Today, before I wrote this post, I wrote my morning pages.  True, they were more like noon pages.  That is alright.  The pages got written.  The blog post got created.  And all is right in my world because my secret agent was on the job today.

‘‘Call me Pages, Morning Pages.’’

Thanks, Pages.

__________________________

Mentioned in this post:

Julie Cameron’s morning pages, from The Artist’s Way, Tarcher-Putman, 1992, pages 9 -18.  http://juliacameronlive.com/

Morning pages also move me past my internal critic.  https://catfinkknowtrustchoosecreate.com/2016/03/31/writing-past-the-internal-critic

 

Calling Inspiration

banffwall.13.blog
Cat’s World–come and play!

Where do ideas come from?

I’m reading Big Magic by Elizabeth Gilbert. Just past halfway through. I love this book. A conversation about creativity and creating and living a creative life. There are parts of this book I wish I had written. I didn’t because they did not come to me. I am glad they came to Elizabeth, and glad she has shared them.

Elizabeth says let yourself live a creative life. She gives you permission, if you need it, on page 90. What she is really saying—you do not need anyone’s permission. Just create a life for yourself out of what you love.

How do you make a creative life?

You let inspiration and ideas in.

And where do ideas and inspiration come from?

Elizabeth’s ideas visit and stay if she is ready and available. Inspiration, looking for a partner who is ready to play. If she isn’t ready or available, inspiration moves on to someone else. So, not really her ideas. Rather, ideas and inspiration moving in the air around her, around all of us, all the time.

Natalie Goldberg says the same thing in a different way. Inspiration and capability as the water table below the surface of the earth. It’s always there and we tap into it through our effort and action.

Julia Cameron talks of dropping down the well when she is engaged in listening through writing. Moving below normal consciousness into the stream of ideas that live below the surface and flow through all of us. Alternatively, Julia describes inspiration and ideas as radio waves, always being broadcast on all frequencies.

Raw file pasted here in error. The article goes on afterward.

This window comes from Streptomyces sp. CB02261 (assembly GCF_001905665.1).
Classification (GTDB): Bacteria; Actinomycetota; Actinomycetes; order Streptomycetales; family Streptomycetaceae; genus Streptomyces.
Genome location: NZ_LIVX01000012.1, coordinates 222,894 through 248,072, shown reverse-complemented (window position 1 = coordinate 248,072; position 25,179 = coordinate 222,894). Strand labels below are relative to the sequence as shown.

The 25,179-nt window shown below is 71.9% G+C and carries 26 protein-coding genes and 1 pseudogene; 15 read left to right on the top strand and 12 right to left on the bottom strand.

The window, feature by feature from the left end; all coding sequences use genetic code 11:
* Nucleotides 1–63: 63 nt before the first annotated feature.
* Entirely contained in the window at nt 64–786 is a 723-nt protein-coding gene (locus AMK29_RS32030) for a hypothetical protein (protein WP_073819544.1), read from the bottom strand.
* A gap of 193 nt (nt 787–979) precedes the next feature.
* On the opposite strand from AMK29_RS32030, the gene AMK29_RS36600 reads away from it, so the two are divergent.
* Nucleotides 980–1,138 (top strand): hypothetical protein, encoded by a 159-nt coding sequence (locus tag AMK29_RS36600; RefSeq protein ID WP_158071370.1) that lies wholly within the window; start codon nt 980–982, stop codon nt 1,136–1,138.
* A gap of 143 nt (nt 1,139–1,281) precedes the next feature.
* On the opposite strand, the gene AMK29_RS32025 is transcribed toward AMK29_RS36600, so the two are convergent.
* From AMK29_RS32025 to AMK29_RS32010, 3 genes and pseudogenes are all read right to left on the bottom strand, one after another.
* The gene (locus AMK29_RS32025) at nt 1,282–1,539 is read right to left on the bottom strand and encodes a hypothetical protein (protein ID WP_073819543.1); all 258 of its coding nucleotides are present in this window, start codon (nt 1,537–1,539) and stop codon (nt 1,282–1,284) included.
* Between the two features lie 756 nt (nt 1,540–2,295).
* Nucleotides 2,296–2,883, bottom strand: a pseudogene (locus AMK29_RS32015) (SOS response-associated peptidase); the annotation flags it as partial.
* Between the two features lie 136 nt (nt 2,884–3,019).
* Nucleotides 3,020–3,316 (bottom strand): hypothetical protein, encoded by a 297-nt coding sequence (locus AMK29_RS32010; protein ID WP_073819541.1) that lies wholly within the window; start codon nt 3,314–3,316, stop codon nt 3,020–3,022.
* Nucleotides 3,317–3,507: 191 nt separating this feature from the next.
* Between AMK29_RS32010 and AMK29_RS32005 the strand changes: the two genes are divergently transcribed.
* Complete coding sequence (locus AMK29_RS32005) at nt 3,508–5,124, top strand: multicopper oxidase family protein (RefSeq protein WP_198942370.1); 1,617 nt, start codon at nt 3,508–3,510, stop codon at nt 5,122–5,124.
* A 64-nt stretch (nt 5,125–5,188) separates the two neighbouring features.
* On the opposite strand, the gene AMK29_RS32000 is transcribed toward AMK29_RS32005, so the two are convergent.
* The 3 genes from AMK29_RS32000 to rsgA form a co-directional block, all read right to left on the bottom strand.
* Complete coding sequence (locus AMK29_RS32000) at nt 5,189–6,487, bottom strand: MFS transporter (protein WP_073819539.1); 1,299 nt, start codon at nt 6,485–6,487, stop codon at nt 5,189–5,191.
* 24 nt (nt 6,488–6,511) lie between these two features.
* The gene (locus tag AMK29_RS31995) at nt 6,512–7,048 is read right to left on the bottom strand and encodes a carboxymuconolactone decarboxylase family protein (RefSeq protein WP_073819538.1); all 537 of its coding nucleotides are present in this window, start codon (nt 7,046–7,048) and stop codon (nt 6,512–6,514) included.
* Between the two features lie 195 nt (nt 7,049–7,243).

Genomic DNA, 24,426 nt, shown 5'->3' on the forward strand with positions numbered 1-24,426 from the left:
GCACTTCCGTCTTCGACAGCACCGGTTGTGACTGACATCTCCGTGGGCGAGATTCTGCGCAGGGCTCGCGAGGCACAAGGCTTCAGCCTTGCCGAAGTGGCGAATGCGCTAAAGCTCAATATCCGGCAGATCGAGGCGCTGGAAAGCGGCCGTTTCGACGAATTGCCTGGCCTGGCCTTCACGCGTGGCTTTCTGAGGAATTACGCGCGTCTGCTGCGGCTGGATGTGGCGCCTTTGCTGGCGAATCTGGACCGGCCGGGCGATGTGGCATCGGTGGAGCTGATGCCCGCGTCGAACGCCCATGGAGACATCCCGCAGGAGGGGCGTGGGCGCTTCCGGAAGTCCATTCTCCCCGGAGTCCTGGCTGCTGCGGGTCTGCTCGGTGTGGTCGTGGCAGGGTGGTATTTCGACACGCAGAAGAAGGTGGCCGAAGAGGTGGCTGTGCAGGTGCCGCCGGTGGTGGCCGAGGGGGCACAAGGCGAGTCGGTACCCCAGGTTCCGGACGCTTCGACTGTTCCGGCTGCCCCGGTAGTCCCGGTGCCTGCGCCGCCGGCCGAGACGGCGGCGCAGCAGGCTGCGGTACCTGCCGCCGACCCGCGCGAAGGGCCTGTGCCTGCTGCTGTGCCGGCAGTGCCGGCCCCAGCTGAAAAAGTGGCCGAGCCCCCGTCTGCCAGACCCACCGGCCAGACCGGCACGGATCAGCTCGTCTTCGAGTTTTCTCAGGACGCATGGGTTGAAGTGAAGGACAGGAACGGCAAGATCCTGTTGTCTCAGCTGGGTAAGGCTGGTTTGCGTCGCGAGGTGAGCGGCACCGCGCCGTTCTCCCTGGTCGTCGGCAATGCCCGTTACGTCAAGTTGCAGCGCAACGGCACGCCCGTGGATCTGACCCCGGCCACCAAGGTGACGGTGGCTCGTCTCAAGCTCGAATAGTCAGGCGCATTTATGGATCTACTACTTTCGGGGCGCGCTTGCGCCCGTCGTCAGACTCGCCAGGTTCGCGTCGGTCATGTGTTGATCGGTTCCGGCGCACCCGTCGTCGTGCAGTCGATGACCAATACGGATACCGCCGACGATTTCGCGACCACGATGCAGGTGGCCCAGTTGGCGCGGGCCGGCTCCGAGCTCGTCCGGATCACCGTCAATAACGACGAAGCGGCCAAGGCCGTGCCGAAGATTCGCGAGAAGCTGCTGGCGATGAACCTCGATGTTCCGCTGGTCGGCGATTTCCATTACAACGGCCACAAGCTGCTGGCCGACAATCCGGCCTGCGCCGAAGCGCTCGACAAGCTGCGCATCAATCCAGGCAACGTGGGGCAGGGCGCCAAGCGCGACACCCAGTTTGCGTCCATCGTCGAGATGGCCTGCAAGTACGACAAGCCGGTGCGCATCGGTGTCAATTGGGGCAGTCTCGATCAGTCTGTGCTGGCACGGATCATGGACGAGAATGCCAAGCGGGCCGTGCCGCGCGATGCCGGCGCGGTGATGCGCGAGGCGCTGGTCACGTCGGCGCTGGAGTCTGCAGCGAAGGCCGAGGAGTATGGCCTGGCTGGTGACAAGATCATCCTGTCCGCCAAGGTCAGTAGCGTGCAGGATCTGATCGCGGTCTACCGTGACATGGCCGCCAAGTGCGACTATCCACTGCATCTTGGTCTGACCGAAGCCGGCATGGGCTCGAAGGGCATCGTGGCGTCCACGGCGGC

This is where my ideas come from. Inspiration Radio. I can tune in any time. It is always broadcasting. 24/7, as my son describes it.

I love this. Ideas and inspiration are always available to all of us. Always flowing, always moving around and beneath us.

How do we connect with this flow?

Elizabeth’s words: ready and available.

Natalie’s words: effort and action.

Julia’s words: engaged in listening through writing.

Action. We connect through our action. I am writing and drawing, and my action is an invitation to inspiration to connect with me. I am open, ready, available, tapped in, listening. I am saying, come and play with me.

I am not waiting for inspiration to show up first, and then acting on it. I am acting first, and this opens a space for the ideas to come in.

There is something else going on as well.

When I am writing and drawing, I am fully present. I’m not in my mind, thinking over yesterday or planning tomorrow. I am right here, right now, with the words and lines and colours. With the feel of the pen and the pastel in my hand, and the sound they make as I move them across the paper. I am in my senses and my body, and in my heart too, because I am doing what I love.

I am sure that love is an equal part of this. I’d much rather spend time with someone who loves me, and I will bet that Ideas and Inspiration feel the same way.

There is another piece, before the action and the listening and the loving.

Give yourself big permission. Elizabeth says we don’t need anyone else’s permission to create. Absolutely totally true. We don’t. But most of us need to give ourselves permission.

Give ourselves big permission to play. To waste time and materials. To make ugly art and bad writing and sing out of tune. Give ourselves big permission to hear the crazy idea and the huge inspiration, and big permission to say this is mine and I know we can create this. And then do it.

Ideas and inspiration are always here for us. Learning how to connect with them, partner them, play together and create something from what looks like nothing–this is the magic. And we are all magicians. A creative life is ours for the making.

Say it out loud and with love.

I am a creator. I am a magician.

Inspiration is listening, and she knows an invitation when she hears one.

_______________________

In this post, books full of inspiration and ideas (and don’t just read about creativity, do creativity—it’s actually a verb, not a noun.):

Elizabeth Gilbert, Big Magic, Riverhead Books, 2015   http://www.elizabethgilbert.com/

Natalie Goldberg, Writing Down The Bones, Shambhala, 1986 and 2005, and Wild Mind, Bantam Books, 1990   http://nataliegoldberg.com/